• Who knew ivy is such an amazingly useful plant?
Lucky for us, we live in a land where cinnamon grows. Not only do we have access to cheap cinnamon sticks, but they are locally sourced. From there, it seemed to take Emma little effort to direct her mother to turn them into noteworthy decorations that both beautified and scented the house. She took some rogue red yarn, tied the cinnamon sticks into bundles, and dotted them about the place. It worked a charm. After the holiday, we can put them to good use in the kitchen.
• Here’s a little info on growing cinnamon trees in temperate climates.
With the introduction of pine cones and cinnamon, so came the ambiance of smell, and Emma’s other aromatic adventure was with rosemary. She took spindly sprigs from bushes at the farm, and with a bit of natural twine, they circled round into some miniature wreaths. My mother-in-law, craftily creative in her own right, fashioned a nice mobile out of a couple of sticks and several rosemary mini-wreaths. Again, at season’s end, we can put the herbs to good use.
• Rosemary, like all culinary herbs, is full with medicinal value.
At this household, we are certainly fortune that Emma is loaded with artistic talent and energy, which allows us to always have access to something with fancy, well-proportioned lettering and nifty doodled embellishments. That’s exactly what Emma produced with some old sketch paper that a neighbor gave her not so long ago. Using snippets from songs and movies and a handful of different fonts and images, she quickly whipped up decorations to string across our kitchen window.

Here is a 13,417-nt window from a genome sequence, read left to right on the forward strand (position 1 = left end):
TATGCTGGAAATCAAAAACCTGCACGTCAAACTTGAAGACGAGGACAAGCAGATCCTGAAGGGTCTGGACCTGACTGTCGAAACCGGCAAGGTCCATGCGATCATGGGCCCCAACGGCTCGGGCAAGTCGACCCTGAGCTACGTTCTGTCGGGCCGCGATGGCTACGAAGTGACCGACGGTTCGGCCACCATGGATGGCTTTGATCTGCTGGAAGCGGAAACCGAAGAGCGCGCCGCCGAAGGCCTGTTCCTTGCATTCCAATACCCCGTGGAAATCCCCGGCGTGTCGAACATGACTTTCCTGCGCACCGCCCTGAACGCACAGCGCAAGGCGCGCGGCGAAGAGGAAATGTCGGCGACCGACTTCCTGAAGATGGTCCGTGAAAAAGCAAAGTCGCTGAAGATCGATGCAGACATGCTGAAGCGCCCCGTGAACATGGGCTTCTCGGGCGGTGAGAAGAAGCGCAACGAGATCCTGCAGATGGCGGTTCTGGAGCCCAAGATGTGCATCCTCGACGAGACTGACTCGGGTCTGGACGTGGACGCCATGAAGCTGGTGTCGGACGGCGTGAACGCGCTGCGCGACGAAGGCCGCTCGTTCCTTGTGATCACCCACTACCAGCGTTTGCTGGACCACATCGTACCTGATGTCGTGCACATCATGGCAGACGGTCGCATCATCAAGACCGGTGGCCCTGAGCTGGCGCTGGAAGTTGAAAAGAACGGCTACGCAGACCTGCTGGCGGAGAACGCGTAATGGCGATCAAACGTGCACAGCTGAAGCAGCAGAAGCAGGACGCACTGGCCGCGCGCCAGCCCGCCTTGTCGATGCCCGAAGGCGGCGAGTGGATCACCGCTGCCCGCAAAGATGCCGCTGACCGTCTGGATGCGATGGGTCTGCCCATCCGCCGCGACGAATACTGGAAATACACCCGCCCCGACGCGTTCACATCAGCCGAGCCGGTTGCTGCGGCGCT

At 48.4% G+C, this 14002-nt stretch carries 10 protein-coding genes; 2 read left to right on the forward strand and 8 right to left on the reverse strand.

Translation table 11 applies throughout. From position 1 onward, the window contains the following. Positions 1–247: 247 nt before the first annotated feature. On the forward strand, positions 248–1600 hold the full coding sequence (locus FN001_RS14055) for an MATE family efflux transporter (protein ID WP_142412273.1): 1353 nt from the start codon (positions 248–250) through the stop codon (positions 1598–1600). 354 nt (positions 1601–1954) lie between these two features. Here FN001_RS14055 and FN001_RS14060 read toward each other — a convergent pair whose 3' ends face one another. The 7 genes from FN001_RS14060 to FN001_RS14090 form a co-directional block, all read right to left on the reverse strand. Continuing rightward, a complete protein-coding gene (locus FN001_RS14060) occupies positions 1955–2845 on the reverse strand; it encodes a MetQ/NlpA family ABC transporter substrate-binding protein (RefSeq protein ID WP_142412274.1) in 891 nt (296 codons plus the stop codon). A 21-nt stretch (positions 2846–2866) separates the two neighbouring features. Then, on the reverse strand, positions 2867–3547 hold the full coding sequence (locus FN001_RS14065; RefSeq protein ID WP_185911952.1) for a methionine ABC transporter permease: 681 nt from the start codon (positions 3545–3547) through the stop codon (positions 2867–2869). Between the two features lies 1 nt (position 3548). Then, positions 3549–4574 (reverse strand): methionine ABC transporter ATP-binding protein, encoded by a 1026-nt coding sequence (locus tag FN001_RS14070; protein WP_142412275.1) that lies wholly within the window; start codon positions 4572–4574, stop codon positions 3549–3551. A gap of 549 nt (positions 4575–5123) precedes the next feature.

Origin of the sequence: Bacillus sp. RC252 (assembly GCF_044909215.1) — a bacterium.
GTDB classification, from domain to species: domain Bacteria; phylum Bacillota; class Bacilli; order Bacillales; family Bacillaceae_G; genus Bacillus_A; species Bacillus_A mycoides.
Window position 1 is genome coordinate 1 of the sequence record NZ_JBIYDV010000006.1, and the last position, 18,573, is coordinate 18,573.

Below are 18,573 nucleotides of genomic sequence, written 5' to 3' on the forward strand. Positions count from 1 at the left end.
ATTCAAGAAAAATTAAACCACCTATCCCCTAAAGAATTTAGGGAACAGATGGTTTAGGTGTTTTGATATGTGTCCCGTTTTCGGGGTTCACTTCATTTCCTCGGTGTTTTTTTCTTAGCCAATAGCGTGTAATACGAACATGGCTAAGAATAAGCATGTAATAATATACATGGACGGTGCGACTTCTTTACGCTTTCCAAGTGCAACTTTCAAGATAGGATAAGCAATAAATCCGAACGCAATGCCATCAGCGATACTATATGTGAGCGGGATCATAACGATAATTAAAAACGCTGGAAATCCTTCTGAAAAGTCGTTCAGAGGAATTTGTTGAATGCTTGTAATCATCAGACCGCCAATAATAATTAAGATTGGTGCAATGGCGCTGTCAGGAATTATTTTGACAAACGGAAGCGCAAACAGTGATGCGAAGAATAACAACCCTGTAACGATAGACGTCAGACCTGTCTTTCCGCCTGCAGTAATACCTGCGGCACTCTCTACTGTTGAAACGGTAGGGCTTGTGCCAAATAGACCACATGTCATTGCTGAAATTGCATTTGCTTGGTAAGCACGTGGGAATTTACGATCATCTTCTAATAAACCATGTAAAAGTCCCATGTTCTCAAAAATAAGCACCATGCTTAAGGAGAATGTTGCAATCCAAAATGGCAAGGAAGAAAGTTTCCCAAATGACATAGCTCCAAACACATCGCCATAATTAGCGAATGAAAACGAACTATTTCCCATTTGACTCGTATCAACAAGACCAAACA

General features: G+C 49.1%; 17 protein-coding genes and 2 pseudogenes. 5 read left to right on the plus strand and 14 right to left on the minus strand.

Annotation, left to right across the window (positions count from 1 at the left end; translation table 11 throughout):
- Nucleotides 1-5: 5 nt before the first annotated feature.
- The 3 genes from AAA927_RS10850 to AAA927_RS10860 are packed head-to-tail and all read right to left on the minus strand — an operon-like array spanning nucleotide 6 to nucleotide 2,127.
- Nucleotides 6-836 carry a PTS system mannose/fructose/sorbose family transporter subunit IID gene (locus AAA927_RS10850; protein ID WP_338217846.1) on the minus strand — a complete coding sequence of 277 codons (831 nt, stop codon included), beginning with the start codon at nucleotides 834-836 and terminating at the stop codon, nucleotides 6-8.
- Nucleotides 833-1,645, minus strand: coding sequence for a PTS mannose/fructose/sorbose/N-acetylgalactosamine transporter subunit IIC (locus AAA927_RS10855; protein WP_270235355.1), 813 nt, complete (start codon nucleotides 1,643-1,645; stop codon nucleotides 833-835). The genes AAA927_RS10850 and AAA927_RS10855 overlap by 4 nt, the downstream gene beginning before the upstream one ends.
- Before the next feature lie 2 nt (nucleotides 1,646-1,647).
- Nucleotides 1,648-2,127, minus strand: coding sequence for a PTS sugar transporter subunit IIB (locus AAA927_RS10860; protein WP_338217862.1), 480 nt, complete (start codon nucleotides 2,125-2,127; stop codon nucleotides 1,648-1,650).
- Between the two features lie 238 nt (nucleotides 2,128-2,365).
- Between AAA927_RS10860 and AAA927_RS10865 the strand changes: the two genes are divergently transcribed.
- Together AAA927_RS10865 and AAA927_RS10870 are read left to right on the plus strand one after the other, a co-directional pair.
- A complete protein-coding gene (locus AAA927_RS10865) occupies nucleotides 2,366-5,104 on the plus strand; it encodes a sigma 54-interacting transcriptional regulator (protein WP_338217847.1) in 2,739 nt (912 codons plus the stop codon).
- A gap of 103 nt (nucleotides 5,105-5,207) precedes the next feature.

• Fun trivia about some common holiday/wintertime expression.
Paper chains are an easy and familiar option for most of us, though they have been largely replaced by store-bought version—often plastic—of something similar. Emma dabbled with the idea of stringing popcorn (also more often seen in plastic these days), but ultimately, we decided to eat the popcorn and reuse old free-circulation tourist magazines to make paper chains. It was with this addition that pushed our holiday decorations from impressive to what Emma has claimed to be “like Santa’s grotto”.
• Check out the link to an entirely different, but equally important take on paper chains.
And, just to be sure that all the credit for this holiday spirit doesn’t go only to her, it was I who visited the woodpile to select the perfectly shaped (approved by the mother-in-law) yule log to place on prominent display in our living room. It was magically glazed with some sort of glittery substance that Emma immediately deemed “snail slime”, and it has now been combined with ivy, a cinnamon bundle, pine cones, and seeds shed from a tree on an adjacent street. The moment also inspired our (and, by our, I mean my) new holiday bathroom announcement: “I’m going to the woodshed for another yule log.”
• An interesting (and brief) history of the yule log.
The point of all this is not exactly to provide a guide to greener Christmas decorations so much as it is to note that, when we rethink what has become misguided second-nature habits, we have the potential to still enjoy our favorite things with a renewed appreciation for how we are doing it as much as why we are doing it. And, the planet comes out all the better for that. Watching Emma transform our tiny apartment, little by little, into what can only be described as full-on decorative decadence has been enlivening and enlightening. Our holiday hasn’t come in a box or from a shelf, but rather with the resources around us and imaginative willingness.
Feature Photo: Sleigh Rides 25. Image Courtesy Jonathon Engles.